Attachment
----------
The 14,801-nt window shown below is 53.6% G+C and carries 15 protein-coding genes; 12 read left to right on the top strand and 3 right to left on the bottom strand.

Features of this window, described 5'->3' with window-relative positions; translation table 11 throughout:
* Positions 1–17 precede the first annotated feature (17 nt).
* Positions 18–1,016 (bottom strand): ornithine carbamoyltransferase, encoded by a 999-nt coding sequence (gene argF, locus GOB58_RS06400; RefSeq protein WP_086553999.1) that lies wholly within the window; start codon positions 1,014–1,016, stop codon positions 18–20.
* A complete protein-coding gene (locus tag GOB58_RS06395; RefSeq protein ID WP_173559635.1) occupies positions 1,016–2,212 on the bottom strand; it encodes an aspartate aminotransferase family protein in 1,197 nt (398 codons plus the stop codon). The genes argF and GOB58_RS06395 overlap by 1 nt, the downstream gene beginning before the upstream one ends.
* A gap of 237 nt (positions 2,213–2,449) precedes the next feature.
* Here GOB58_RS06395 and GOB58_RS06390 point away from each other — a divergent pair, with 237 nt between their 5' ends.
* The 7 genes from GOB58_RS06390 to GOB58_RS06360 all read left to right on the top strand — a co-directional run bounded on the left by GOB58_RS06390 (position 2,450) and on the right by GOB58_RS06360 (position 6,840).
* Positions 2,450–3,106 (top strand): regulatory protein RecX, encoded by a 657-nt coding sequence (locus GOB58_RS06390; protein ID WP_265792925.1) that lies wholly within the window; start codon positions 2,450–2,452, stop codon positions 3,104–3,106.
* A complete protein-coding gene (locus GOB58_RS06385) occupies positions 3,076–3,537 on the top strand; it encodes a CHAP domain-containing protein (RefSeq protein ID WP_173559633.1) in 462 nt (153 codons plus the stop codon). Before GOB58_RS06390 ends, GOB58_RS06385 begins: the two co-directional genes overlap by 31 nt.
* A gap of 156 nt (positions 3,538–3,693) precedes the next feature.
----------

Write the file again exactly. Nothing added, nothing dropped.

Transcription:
The 14,801-nt window shown below is 53.6% G+C and carries 15 protein-coding genes; 12 read left to right on the top strand and 3 right to left on the bottom strand.

Features of this window, described 5'->3' with window-relative positions; translation table 11 throughout:
* Positions 1–17 precede the first annotated feature (17 nt).
* Positions 18–1,016 (bottom strand): ornithine carbamoyltransferase, encoded by a 999-nt coding sequence (gene argF, locus GOB58_RS06400; RefSeq protein WP_086553999.1) that lies wholly within the window; start codon positions 1,014–1,016, stop codon positions 18–20.
* A complete protein-coding gene (locus tag GOB58_RS06395; RefSeq protein ID WP_173559635.1) occupies positions 1,016–2,212 on the bottom strand; it encodes an aspartate aminotransferase family protein in 1,197 nt (398 codons plus the stop codon). The genes argF and GOB58_RS06395 overlap by 1 nt, the downstream gene beginning before the upstream one ends.
* A gap of 237 nt (positions 2,213–2,449) precedes the next feature.
* Here GOB58_RS06395 and GOB58_RS06390 point away from each other — a divergent pair, with 237 nt between their 5' ends.
* The 7 genes from GOB58_RS06390 to GOB58_RS06360 all read left to right on the top strand — a co-directional run bounded on the left by GOB58_RS06390 (position 2,450) and on the right by GOB58_RS06360 (position 6,840).
* Positions 2,450–3,106 (top strand): regulatory protein RecX, encoded by a 657-nt coding sequence (locus GOB58_RS06390; protein ID WP_265792925.1) that lies wholly within the window; start codon positions 2,450–2,452, stop codon positions 3,104–3,106.
* A complete protein-coding gene (locus GOB58_RS06385) occupies positions 3,076–3,537 on the top strand; it encodes a CHAP domain-containing protein (RefSeq protein ID WP_173559633.1) in 462 nt (153 codons plus the stop codon). Before GOB58_RS06390 ends, GOB58_RS06385 begins: the two co-directional genes overlap by 31 nt.
* A gap of 156 nt (positions 3,538–3,693) precedes the next feature.